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Chromatics 5/30

Jun 01, 2019

Chromatics' Double Exposure Tour plays a feeling of nostalgia for the future. That is to say, it feels like one has stepped into a trippy 70s meets 80s future space full of kick-snare drums, neon cityscapes, great outfits, and rotary phones. Put on by the independent Portland slash Los Angeles based label Italians Do It Better, the night featured bands In Mirrors, Desire, and of course Chromatics. All of whom brought dancing energy and a lot of synthesizers (admittedly the synth nerd in my was geeking out about the multiple Univox Korg k-2s and the MS-20 which was on stage for a spell). All synthesizers aside, each band played nicely off of each other, which made the lineup seem as well thought out as the cinematic marketing theme.

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Starting the night was In Mirrors, the Brighton UK based "electronic soul" band which brought the aforementioned MS-20 and a whole lotta gravely new wave sounds which were reminiscent of Bowie's "The Man who Stole the World." 
 
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Next up was the band Desire, who showed up in stride as the singer Megan Louise walked onto stage with a latex outfit which set the scene for some absolutely-scandalous-in-the-best-way type of beats. I have to admit I was jamming out hard to this one. The graphics in the background were also pretty great, consisting of animations of line drawings with a neon red, blue, and white theme. The music was a nice mix of synth pop and italo-disco which had me dancing all the way through. The second to last song they played really got me though. With a prominent drum machine and fast synth lines it brought me back to my euro-dance childhood of Haddaway, Vengaboys, and La Bouche. In the end I was very sweaty.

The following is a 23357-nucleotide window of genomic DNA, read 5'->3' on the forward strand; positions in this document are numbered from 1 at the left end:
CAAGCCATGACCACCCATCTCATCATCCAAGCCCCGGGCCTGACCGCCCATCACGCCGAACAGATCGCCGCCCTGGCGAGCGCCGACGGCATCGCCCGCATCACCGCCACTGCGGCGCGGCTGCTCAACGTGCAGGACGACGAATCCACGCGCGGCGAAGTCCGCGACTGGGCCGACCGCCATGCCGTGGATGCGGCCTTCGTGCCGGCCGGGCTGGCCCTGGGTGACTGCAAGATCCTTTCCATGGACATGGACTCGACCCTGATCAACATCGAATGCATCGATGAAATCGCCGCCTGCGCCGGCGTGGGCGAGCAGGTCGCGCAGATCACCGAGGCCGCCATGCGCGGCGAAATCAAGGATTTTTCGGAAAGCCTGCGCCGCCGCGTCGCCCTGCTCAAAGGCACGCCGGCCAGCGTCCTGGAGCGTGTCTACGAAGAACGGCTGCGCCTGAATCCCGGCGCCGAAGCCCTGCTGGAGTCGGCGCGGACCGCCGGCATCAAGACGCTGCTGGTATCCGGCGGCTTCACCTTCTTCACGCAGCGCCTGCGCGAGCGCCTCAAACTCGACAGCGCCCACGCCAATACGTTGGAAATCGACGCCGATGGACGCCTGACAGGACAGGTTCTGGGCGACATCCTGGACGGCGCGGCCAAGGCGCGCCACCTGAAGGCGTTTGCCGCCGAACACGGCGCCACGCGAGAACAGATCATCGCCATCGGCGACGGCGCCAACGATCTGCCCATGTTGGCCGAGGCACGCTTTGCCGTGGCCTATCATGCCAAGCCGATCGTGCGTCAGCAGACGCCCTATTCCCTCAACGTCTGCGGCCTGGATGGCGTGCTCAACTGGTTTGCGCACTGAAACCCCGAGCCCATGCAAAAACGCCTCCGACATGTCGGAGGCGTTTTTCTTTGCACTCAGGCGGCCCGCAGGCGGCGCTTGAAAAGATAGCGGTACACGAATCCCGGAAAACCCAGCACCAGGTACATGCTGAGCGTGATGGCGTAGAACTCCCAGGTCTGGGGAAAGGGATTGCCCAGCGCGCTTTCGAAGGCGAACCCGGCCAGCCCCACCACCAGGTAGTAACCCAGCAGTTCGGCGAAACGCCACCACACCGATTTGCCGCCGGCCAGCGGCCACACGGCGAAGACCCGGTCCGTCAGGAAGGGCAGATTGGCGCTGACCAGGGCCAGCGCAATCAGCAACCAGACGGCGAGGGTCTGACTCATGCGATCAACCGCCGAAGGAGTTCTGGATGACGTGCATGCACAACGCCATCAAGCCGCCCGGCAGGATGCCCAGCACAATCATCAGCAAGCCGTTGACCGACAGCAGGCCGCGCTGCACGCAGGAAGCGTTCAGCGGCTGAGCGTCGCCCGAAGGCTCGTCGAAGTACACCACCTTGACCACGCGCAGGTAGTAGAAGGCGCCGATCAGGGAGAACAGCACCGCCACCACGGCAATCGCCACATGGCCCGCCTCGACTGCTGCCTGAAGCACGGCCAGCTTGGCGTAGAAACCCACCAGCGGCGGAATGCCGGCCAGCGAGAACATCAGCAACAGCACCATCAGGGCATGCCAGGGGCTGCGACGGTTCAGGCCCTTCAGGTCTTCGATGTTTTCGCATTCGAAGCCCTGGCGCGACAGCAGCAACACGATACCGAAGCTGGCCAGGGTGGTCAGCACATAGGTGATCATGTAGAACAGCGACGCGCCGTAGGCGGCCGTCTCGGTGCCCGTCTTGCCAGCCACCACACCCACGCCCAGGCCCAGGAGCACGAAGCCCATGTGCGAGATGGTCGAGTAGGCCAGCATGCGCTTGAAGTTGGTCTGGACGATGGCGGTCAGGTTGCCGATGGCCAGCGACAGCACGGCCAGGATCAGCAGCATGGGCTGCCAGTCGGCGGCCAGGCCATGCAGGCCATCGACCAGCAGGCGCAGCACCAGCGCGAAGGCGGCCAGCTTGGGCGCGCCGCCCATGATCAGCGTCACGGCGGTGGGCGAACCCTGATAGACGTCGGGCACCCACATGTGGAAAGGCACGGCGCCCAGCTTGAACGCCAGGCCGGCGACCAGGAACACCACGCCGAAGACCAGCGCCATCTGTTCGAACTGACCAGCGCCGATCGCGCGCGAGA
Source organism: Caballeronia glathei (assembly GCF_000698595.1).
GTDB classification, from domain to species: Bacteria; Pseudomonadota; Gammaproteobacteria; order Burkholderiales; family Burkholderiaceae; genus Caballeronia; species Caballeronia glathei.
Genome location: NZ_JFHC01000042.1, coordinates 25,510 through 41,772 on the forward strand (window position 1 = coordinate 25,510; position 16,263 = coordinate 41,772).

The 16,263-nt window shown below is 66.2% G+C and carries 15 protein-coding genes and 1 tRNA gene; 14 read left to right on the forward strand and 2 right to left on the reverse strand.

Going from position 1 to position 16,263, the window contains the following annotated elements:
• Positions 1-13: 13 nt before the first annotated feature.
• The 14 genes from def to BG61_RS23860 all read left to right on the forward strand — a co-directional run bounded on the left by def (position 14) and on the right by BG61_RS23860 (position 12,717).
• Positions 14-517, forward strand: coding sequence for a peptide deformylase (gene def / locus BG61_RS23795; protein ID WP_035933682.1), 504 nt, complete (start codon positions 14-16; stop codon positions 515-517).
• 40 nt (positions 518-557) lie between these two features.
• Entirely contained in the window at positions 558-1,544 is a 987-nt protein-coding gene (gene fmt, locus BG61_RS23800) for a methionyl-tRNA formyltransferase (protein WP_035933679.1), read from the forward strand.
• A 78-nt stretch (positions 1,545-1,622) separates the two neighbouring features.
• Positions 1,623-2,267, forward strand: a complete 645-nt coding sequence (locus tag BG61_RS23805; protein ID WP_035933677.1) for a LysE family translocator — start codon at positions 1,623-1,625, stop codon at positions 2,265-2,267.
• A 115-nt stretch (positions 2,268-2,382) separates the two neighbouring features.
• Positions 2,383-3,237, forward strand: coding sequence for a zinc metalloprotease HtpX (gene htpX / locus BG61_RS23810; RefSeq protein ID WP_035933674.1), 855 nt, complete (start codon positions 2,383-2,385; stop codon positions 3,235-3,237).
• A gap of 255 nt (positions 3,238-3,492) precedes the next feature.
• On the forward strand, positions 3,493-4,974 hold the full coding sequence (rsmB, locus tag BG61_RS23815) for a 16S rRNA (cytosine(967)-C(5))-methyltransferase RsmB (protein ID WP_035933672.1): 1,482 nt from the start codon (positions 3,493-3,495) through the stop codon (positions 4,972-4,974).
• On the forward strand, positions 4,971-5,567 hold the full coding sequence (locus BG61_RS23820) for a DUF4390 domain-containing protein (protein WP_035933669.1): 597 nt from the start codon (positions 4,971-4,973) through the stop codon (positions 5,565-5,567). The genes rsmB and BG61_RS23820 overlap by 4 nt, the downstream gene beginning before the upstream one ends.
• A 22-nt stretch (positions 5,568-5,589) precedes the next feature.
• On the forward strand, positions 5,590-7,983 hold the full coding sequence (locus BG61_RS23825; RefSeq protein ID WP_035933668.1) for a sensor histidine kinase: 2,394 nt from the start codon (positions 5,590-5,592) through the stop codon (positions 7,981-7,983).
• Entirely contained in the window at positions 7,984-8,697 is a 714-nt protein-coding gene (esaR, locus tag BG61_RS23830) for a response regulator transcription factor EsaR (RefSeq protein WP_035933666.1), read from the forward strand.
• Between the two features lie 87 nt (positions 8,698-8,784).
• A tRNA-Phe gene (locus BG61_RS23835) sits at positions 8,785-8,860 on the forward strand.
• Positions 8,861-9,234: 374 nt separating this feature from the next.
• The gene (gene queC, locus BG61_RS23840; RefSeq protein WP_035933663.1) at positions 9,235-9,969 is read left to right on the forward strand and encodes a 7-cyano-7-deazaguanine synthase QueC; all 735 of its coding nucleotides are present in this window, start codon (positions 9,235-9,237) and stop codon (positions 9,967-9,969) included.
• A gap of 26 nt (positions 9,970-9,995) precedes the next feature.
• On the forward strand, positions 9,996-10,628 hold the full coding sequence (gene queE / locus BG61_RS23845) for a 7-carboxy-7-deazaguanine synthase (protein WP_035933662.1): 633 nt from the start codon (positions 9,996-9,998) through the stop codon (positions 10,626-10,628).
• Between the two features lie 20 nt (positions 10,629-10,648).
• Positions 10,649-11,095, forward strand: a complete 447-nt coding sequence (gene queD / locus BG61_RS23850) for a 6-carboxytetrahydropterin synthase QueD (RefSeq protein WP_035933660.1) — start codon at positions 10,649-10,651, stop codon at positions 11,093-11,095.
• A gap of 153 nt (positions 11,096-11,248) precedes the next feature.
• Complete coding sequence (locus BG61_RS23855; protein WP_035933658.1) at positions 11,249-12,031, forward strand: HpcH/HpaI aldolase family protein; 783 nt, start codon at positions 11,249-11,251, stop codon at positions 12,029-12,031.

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Finally, one by one, starting with producer and multi-instrumentalist Johnny Jewel and ending with singer Ruth Radelet, Chromatics took the stage. The set started with some droning synthesizer sounds and built like an art film, slowly but with gusto and some unexplainable bits. There were moments of wild dancing, moments of sedated trancing, and moments of pure bliss. The chromatics set really captured the ideas of cinema which had played upon at the merch table and in the marketing of Italians do it Better. The graphics were reminiscent of the trippier parts of Ingmar Bergman or Andrei Tarkovsky films, with literal double exposure effects to bring the name and full circle. The encore served as a post credit sort of epilogue, starting with a quiet number with only Ruth on stage, and ending with a wild, almost psych-rock wall of sound which wrapped everything up in a nice, very synthesizery package.
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Written by Barthollowmew Presby